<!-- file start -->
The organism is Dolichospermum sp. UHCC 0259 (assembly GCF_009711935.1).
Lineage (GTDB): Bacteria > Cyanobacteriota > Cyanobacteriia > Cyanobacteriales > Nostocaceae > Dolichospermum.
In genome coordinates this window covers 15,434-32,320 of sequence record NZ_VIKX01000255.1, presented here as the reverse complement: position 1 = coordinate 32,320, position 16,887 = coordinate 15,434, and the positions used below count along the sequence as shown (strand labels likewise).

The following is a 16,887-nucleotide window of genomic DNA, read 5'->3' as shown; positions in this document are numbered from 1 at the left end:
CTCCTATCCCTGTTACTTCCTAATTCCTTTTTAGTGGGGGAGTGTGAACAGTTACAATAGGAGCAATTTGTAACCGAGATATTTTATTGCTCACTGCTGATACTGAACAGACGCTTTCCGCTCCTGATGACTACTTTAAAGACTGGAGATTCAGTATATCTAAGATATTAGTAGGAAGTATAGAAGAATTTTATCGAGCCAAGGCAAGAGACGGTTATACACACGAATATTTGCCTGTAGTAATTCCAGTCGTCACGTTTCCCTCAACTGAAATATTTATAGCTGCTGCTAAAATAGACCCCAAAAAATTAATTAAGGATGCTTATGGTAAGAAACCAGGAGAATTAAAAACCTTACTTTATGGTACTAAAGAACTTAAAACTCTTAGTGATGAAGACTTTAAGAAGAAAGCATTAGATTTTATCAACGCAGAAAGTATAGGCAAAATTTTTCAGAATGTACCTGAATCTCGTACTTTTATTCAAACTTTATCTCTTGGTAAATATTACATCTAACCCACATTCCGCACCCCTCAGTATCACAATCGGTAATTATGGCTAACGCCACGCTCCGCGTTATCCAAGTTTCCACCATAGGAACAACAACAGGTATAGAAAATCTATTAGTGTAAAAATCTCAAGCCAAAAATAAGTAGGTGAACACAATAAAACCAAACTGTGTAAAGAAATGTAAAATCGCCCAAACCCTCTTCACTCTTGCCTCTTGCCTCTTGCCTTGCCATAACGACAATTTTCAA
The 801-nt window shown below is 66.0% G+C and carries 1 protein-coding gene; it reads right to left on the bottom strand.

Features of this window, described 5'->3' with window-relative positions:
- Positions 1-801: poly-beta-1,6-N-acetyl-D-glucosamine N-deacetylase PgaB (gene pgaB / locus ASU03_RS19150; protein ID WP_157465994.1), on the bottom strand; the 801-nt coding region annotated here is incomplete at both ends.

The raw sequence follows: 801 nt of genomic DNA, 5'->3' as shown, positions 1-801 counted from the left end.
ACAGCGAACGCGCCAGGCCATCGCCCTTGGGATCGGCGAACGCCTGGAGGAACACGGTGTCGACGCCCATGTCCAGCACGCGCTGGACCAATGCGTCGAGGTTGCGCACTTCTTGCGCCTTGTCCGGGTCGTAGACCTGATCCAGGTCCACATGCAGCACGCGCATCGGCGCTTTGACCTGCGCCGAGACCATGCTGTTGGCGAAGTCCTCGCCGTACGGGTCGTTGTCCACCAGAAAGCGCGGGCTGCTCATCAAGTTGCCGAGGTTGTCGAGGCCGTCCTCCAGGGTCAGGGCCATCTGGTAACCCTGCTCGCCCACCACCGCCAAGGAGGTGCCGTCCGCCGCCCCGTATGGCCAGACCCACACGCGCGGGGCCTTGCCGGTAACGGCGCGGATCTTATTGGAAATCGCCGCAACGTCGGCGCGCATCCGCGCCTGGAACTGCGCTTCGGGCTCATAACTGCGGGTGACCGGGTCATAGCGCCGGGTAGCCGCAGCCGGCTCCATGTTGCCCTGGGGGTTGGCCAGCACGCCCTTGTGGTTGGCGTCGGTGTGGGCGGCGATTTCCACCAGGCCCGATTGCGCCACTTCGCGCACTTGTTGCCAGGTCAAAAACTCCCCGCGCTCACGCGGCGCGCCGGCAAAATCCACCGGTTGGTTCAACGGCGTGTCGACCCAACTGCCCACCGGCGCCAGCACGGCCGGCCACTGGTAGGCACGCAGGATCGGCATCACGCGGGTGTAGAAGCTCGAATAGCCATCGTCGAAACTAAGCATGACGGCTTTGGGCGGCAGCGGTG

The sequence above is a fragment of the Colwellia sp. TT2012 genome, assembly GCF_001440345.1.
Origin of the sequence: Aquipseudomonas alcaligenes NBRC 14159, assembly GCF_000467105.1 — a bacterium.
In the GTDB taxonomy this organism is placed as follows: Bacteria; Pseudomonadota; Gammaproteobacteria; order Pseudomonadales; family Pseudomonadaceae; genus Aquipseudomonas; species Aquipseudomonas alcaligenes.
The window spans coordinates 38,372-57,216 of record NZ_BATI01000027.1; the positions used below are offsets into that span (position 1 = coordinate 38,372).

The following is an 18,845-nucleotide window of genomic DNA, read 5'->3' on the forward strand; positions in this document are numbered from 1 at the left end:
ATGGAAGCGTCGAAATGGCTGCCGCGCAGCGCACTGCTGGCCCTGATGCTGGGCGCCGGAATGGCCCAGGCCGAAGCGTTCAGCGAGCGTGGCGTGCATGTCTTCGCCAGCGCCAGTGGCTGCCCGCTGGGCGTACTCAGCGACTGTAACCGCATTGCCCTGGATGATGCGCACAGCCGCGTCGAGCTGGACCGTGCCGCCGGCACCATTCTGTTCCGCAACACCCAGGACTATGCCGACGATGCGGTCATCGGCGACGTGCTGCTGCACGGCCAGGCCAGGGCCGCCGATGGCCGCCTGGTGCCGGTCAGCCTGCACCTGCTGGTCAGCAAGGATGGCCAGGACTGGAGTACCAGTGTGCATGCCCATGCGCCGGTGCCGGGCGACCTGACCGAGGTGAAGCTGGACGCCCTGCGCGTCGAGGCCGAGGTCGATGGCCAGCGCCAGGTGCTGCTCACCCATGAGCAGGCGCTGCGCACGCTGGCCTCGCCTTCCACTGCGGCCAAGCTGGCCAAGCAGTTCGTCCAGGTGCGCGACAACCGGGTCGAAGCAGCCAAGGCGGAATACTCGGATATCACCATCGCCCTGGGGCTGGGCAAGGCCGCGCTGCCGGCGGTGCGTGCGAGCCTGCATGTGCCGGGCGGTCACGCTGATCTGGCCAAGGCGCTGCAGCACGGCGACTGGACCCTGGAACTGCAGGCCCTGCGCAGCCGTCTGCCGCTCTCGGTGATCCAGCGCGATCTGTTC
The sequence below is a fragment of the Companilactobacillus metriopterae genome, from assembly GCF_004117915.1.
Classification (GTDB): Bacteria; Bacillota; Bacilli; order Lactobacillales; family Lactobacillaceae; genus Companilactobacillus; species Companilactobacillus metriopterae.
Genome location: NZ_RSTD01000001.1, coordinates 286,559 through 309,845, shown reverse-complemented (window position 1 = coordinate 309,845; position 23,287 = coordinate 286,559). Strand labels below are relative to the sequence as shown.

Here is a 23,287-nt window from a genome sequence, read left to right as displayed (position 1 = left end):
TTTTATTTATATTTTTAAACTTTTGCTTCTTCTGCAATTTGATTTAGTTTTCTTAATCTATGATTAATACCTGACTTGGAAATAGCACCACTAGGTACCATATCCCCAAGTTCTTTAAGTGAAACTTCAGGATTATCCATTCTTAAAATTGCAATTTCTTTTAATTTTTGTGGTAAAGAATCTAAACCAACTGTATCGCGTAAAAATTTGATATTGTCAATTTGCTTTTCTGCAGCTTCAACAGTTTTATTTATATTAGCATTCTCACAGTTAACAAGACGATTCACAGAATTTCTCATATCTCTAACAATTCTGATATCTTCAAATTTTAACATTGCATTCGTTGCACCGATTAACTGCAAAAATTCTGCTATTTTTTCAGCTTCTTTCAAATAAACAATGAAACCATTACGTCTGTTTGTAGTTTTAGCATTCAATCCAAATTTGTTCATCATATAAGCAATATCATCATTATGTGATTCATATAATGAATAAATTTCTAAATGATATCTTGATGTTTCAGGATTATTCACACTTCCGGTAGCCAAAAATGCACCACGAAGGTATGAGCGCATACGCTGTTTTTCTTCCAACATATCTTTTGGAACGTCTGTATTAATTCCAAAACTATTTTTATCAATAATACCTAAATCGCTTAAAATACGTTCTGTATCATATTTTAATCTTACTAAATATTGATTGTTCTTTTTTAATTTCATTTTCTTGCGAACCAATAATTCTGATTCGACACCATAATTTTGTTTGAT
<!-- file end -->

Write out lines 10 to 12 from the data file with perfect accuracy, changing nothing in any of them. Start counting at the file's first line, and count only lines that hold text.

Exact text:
ACAGCGAACGCGCCAGGCCATCGCCCTTGGGATCGGCGAACGCCTGGAGGAACACGGTGTCGACGCCCATGTCCAGCACGCGCTGGACCAATGCGTCGAGGTTGCGCACTTCTTGCGCCTTGTCCGGGTCGTAGACCTGATCCAGGTCCACATGCAGCACGCGCATCGGCGCTTTGACCTGCGCCGAGACCATGCTGTTGGCGAAGTCCTCGCCGTACGGGTCGTTGTCCACCAGAAAGCGCGGGCTGCTCATCAAGTTGCCGAGGTTGTCGAGGCCGTCCTCCAGGGTCAGGGCCATCTGGTAACCCTGCTCGCCCACCACCGCCAAGGAGGTGCCGTCCGCCGCCCCGTATGGCCAGACCCACACGCGCGGGGCCTTGCCGGTAACGGCGCGGATCTTATTGGAAATCGCCGCAACGTCGGCGCGCATCCGCGCCTGGAACTGCGCTTCGGGCTCATAACTGCGGGTGACCGGGTCATAGCGCCGGGTAGCCGCAGCCGGCTCCATGTTGCCCTGGGGGTTGGCCAGCACGCCCTTGTGGTTGGCGTCGGTGTGGGCGGCGATTTCCACCAGGCCCGATTGCGCCACTTCGCGCACTTGTTGCCAGGTCAAAAACTCCCCGCGCTCACGCGGCGCGCCGGCAAAATCCACCGGTTGGTTCAACGGCGTGTCGACCCAACTGCCCACCGGCGCCAGCACGGCCGGCCACTGGTAGGCACGCAGGATCGGCATCACGCGGGTGTAGAAGCTCGAATAGCCATCGTCGAAACTAAGCATGACGGCTTTGGGCGGCAGCGGTG

The sequence above is a fragment of the Colwellia sp. TT2012 genome, assembly GCF_001440345.1.
Origin of the sequence: Aquipseudomonas alcaligenes NBRC 14159, assembly GCF_000467105.1 — a bacterium.